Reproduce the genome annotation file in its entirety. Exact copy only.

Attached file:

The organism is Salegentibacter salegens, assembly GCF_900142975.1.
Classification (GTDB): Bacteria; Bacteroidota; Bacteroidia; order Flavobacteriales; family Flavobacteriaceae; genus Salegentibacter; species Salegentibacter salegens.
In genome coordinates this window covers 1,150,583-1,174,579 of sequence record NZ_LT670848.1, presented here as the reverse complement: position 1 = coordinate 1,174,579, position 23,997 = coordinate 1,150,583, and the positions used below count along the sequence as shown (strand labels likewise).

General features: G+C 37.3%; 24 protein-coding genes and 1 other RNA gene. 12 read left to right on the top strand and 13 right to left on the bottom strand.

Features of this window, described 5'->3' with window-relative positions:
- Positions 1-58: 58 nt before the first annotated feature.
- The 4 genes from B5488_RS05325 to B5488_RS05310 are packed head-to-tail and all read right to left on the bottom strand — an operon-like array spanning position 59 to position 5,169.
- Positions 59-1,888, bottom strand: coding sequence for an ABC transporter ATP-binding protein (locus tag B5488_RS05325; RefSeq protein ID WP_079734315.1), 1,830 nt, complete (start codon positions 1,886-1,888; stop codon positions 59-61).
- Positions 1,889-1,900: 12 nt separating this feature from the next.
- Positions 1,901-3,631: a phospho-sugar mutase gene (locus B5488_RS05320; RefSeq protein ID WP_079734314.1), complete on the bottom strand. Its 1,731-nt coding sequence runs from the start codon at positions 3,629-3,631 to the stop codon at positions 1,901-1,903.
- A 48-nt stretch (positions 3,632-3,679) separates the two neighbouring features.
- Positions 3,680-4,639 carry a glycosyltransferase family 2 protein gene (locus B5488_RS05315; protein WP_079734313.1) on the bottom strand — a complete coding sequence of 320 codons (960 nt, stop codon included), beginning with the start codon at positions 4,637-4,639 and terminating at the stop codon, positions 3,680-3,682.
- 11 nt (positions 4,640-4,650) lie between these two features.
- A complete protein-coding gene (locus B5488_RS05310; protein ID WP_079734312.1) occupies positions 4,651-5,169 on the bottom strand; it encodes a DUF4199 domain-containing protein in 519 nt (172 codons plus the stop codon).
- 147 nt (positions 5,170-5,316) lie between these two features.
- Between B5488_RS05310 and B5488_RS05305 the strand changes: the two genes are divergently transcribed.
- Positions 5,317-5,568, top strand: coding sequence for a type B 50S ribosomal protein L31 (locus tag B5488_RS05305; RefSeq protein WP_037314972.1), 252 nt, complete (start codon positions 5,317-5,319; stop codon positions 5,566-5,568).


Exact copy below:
The organism is Salegentibacter salegens, assembly GCF_900142975.1.
Classification (GTDB): Bacteria; Bacteroidota; Bacteroidia; order Flavobacteriales; family Flavobacteriaceae; genus Salegentibacter; species Salegentibacter salegens.
In genome coordinates this window covers 1,150,583-1,174,579 of sequence record NZ_LT670848.1, presented here as the reverse complement: position 1 = coordinate 1,174,579, position 23,997 = coordinate 1,150,583, and the positions used below count along the sequence as shown (strand labels likewise).

General features: G+C 37.3%; 24 protein-coding genes and 1 other RNA gene. 12 read left to right on the top strand and 13 right to left on the bottom strand.

Features of this window, described 5'->3' with window-relative positions:
- Positions 1-58: 58 nt before the first annotated feature.
- The 4 genes from B5488_RS05325 to B5488_RS05310 are packed head-to-tail and all read right to left on the bottom strand — an operon-like array spanning position 59 to position 5,169.
- Positions 59-1,888, bottom strand: coding sequence for an ABC transporter ATP-binding protein (locus tag B5488_RS05325; RefSeq protein ID WP_079734315.1), 1,830 nt, complete (start codon positions 1,886-1,888; stop codon positions 59-61).
- Positions 1,889-1,900: 12 nt separating this feature from the next.
- Positions 1,901-3,631: a phospho-sugar mutase gene (locus B5488_RS05320; RefSeq protein ID WP_079734314.1), complete on the bottom strand. Its 1,731-nt coding sequence runs from the start codon at positions 3,629-3,631 to the stop codon at positions 1,901-1,903.
- A 48-nt stretch (positions 3,632-3,679) separates the two neighbouring features.
- Positions 3,680-4,639 carry a glycosyltransferase family 2 protein gene (locus B5488_RS05315; protein WP_079734313.1) on the bottom strand — a complete coding sequence of 320 codons (960 nt, stop codon included), beginning with the start codon at positions 4,637-4,639 and terminating at the stop codon, positions 3,680-3,682.
- 11 nt (positions 4,640-4,650) lie between these two features.
- A complete protein-coding gene (locus B5488_RS05310; protein ID WP_079734312.1) occupies positions 4,651-5,169 on the bottom strand; it encodes a DUF4199 domain-containing protein in 519 nt (172 codons plus the stop codon).
- 147 nt (positions 5,170-5,316) lie between these two features.
- Between B5488_RS05310 and B5488_RS05305 the strand changes: the two genes are divergently transcribed.
- Positions 5,317-5,568, top strand: coding sequence for a type B 50S ribosomal protein L31 (locus tag B5488_RS05305; RefSeq protein WP_037314972.1), 252 nt, complete (start codon positions 5,317-5,319; stop codon positions 5,566-5,568).